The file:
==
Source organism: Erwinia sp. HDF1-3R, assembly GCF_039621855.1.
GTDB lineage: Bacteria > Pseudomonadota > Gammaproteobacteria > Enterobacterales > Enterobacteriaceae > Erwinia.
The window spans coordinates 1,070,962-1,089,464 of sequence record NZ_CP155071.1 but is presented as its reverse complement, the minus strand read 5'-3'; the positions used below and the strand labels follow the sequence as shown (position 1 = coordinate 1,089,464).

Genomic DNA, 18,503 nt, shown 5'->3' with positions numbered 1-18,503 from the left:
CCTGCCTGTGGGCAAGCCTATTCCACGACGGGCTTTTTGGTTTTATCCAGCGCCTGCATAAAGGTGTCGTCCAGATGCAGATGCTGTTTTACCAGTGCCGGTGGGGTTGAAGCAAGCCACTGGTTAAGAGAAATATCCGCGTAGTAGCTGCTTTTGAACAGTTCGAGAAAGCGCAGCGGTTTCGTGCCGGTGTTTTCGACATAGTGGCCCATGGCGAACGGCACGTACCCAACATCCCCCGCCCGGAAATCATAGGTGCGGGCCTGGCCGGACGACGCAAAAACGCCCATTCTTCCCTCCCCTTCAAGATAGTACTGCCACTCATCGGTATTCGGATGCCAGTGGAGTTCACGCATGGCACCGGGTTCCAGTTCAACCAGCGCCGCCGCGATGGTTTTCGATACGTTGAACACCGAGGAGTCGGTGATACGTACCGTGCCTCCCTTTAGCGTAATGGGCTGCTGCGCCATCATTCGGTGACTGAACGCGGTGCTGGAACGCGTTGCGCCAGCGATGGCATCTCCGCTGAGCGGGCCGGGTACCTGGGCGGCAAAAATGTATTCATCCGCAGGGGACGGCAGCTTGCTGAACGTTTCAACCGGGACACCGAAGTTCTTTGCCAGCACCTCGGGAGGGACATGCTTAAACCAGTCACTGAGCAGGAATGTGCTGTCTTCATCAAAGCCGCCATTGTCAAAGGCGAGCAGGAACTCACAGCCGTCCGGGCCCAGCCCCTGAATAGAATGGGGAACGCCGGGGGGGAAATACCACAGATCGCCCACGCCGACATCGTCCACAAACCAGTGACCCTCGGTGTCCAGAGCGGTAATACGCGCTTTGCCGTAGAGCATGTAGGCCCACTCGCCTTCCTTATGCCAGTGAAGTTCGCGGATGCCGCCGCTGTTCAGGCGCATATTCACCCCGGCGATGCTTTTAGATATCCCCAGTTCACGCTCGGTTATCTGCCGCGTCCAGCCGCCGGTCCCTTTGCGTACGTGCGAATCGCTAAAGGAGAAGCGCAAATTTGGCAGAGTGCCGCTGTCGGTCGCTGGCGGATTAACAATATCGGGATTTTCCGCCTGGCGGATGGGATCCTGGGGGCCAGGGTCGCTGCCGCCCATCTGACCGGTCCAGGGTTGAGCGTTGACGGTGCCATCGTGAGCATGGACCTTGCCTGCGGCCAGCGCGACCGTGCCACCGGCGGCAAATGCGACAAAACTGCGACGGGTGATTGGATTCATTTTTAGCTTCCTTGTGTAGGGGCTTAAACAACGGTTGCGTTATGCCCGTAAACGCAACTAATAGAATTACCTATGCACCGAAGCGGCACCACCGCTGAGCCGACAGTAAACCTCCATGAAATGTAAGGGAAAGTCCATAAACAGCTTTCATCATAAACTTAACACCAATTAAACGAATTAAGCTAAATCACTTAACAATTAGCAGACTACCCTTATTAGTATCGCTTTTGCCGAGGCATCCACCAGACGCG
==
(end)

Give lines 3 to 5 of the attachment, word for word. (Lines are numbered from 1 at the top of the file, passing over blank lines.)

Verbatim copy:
The window spans coordinates 1,070,962-1,089,464 of sequence record NZ_CP155071.1 but is presented as its reverse complement, the minus strand read 5'-3'; the positions used below and the strand labels follow the sequence as shown (position 1 = coordinate 1,089,464).

Genomic DNA, 18,503 nt, shown 5'->3' with positions numbered 1-18,503 from the left:
CCTGCCTGTGGGCAAGCCTATTCCACGACGGGCTTTTTGGTTTTATCCAGCGCCTGCATAAAGGTGTCGTCCAGATGCAGATGCTGTTTTACCAGTGCCGGTGGGGTTGAAGCAAGCCACTGGTTAAGAGAAATATCCGCGTAGTAGCTGCTTTTGAACAGTTCGAGAAAGCGCAGCGGTTTCGTGCCGGTGTTTTCGACATAGTGGCCCATGGCGAACGGCACGTACCCAACATCCCCCGCCCGGAAATCATAGGTGCGGGCCTGGCCGGACGACGCAAAAACGCCCATTCTTCCCTCCCCTTCAAGATAGTACTGCCACTCATCGGTATTCGGATGCCAGTGGAGTTCACGCATGGCACCGGGTTCCAGTTCAACCAGCGCCGCCGCGATGGTTTTCGATACGTTGAACACCGAGGAGTCGGTGATACGTACCGTGCCTCCCTTTAGCGTAATGGGCTGCTGCGCCATCATTCGGTGACTGAACGCGGTGCTGGAACGCGTTGCGCCAGCGATGGCATCTCCGCTGAGCGGGCCGGGTACCTGGGCGGCAAAAATGTATTCATCCGCAGGGGACGGCAGCTTGCTGAACGTTTCAACCGGGACACCGAAGTTCTTTGCCAGCACCTCGGGAGGGACATGCTTAAACCAGTCACTGAGCAGGAATGTGCTGTCTTCATCAAAGCCGCCATTGTCAAAGGCGAGCAGGAACTCACAGCCGTCCGGGCCCAGCCCCTGAATAGAATGGGGAACGCCGGGGGGGAAATACCACAGATCGCCCACGCCGACATCGTCCACAAACCAGTGACCCTCGGTGTCCAGAGCGGTAATACGCGCTTTGCCGTAGAGCATGTAGGCCCACTCGCCTTCCTTATGCCAGTGAAGTTCGCGGATGCCGCCGCTGTTCAGGCGCATATTCACCCCGGCGATGCTTTTAGATATCCCCAGTTCACGCTCGGTTATCTGCCGCGTCCAGCCGCCGGTCCCTTTGCGTACGTGCGAATCGCTAAAGGAGAAGCGCAAATTTGGCAGAGTGCCGCTGTCGGTCGCTGGCGGATTAACAATATCGGGATTTTCCGCCTGGCGGATGGGATCCTGGGGGCCAGGGTCGCTGCCGCCCATCTGACCGGTCCAGGGTTGAGCGTTGACGGTGCCATCGTGAGCATGGACCTTGCCTGCGGCCAGCGCGACCGTGCCACCGGCGGCAAATGCGACAAAACTGCGACGGGTGATTGGATTCATTTTTAGCTTCCTTGTGTAGGGGCTTAAACAACGGTTGCGTTATGCCCGTAAACGCAACTAATAGAATTACCTATGCACCGAAGCGGCACCACCGCTGAGCCGACAGTAAACCTCCATGAAATGTAAGGGAAAGTCCATAAACAGCTTTCATCATAAACTTAACACCAATTAAACGAATTAAGCTAAATCACTTAACAATTAGCAGACTACCCTTATTAGTATCGCTTTTGCCGAGGCATCCACCAGACGCG